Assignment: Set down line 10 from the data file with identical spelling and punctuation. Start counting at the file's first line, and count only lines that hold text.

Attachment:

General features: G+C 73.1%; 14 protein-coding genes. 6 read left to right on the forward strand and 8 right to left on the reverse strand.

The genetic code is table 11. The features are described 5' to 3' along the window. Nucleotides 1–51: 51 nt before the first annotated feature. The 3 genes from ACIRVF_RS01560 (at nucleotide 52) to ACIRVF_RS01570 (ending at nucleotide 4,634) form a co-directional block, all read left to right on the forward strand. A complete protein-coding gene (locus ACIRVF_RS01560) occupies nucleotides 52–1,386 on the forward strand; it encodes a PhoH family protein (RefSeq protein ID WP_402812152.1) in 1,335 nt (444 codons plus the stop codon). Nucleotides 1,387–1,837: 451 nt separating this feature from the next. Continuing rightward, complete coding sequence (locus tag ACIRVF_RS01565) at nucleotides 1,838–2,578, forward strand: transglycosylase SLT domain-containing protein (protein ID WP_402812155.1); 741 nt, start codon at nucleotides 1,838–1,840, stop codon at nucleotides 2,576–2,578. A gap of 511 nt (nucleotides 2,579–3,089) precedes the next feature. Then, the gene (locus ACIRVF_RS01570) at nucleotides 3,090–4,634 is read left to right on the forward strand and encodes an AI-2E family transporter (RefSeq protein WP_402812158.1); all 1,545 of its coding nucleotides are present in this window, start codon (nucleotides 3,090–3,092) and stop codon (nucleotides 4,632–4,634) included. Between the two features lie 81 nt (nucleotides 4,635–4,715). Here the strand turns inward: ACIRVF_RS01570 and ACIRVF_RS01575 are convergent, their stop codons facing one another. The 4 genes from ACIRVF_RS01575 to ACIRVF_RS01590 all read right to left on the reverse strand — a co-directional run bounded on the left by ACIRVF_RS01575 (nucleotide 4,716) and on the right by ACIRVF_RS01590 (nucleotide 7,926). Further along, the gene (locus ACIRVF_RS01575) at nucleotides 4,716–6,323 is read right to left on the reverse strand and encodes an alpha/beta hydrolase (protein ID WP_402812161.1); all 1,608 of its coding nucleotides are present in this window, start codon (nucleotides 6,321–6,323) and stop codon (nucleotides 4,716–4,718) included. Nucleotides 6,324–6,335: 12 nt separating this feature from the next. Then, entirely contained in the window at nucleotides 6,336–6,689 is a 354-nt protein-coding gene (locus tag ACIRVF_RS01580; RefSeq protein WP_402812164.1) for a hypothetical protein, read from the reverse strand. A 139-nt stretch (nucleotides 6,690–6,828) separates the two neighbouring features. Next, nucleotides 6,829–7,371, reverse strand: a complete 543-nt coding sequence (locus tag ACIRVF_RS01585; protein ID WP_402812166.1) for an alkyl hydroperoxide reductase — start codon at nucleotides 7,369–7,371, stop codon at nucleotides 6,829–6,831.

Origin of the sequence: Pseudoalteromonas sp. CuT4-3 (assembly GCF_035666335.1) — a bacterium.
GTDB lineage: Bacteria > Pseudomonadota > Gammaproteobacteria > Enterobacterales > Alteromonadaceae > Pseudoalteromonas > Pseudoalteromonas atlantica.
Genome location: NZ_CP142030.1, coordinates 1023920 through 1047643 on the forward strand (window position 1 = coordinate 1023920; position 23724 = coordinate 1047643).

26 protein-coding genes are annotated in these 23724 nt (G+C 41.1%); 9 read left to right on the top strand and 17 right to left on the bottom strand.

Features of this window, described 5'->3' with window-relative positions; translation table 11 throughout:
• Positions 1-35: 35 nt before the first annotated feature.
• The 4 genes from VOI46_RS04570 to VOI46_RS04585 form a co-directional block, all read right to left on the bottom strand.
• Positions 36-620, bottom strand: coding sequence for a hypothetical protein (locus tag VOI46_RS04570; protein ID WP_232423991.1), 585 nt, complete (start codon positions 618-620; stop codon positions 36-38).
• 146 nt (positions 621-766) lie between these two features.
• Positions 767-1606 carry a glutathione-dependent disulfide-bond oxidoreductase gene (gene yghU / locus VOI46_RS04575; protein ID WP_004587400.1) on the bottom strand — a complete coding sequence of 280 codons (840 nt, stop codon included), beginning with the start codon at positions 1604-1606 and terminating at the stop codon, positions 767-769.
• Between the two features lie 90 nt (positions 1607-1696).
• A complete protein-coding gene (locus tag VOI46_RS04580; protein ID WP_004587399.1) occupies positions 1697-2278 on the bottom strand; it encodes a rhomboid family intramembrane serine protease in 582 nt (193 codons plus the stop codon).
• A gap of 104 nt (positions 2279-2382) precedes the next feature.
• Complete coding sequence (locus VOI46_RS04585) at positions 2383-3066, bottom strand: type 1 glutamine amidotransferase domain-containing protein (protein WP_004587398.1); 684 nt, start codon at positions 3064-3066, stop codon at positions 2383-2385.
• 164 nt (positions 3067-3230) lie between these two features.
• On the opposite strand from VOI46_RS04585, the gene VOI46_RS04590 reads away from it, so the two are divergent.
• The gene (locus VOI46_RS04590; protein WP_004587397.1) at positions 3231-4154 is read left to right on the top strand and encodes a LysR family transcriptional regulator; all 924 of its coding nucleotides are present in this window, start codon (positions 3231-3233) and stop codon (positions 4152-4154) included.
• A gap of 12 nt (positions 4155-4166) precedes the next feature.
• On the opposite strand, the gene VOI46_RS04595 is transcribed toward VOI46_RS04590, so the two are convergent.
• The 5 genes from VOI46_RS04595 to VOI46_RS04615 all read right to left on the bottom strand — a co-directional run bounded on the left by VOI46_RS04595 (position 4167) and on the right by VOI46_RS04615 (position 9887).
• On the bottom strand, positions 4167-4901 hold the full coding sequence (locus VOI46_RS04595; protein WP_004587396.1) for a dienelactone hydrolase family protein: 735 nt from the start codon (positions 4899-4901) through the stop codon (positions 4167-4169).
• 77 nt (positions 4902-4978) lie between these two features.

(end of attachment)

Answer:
• Positions 36-620, bottom strand: coding sequence for a hypothetical protein (locus tag VOI46_RS04570; protein ID WP_232423991.1), 585 nt, complete (start codon positions 618-620; stop codon positions 36-38).